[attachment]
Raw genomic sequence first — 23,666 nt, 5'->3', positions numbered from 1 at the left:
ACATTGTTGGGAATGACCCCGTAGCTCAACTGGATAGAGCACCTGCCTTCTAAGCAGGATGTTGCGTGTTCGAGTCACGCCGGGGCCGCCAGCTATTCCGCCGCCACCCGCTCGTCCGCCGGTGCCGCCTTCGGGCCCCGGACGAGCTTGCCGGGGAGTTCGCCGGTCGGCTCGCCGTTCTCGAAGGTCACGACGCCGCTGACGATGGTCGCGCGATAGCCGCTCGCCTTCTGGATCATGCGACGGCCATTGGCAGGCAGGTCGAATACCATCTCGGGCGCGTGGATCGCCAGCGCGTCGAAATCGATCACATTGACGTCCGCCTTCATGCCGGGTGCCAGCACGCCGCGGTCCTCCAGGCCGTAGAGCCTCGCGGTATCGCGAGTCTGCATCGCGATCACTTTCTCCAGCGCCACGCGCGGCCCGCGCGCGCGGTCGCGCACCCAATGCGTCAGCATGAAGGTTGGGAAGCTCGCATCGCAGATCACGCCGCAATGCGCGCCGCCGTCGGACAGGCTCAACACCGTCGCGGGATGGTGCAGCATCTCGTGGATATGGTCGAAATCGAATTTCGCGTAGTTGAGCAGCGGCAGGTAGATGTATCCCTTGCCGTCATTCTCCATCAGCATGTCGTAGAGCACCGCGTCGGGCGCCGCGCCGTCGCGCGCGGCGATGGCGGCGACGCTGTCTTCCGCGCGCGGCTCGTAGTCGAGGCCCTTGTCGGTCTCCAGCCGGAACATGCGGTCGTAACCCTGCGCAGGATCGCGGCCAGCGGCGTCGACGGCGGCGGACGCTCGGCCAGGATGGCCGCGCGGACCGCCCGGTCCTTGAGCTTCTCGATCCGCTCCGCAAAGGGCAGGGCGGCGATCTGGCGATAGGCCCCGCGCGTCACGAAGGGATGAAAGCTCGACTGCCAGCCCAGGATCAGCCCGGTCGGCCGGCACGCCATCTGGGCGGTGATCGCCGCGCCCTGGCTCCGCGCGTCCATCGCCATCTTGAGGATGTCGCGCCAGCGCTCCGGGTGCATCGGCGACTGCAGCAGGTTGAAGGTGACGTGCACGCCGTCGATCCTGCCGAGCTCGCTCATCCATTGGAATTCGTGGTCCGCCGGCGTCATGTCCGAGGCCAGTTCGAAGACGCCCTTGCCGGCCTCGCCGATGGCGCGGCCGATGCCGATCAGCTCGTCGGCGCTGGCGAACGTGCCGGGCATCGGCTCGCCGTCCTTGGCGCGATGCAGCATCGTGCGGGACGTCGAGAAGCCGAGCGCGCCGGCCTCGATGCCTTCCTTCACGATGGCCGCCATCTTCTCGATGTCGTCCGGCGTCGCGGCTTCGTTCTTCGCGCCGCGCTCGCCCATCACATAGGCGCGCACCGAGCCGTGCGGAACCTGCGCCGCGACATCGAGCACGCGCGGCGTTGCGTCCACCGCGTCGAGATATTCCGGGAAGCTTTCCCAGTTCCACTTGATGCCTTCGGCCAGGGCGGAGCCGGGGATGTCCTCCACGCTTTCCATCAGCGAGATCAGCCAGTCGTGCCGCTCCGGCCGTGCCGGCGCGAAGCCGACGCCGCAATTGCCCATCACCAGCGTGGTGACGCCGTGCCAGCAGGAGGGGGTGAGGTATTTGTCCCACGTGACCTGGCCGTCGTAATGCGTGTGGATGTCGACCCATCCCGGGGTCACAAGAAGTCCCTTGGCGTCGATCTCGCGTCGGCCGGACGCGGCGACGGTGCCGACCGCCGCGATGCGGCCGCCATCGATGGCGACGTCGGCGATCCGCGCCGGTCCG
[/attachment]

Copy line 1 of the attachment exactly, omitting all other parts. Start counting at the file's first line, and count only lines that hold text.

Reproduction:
Raw genomic sequence first — 23,666 nt, 5'->3', positions numbered from 1 at the left: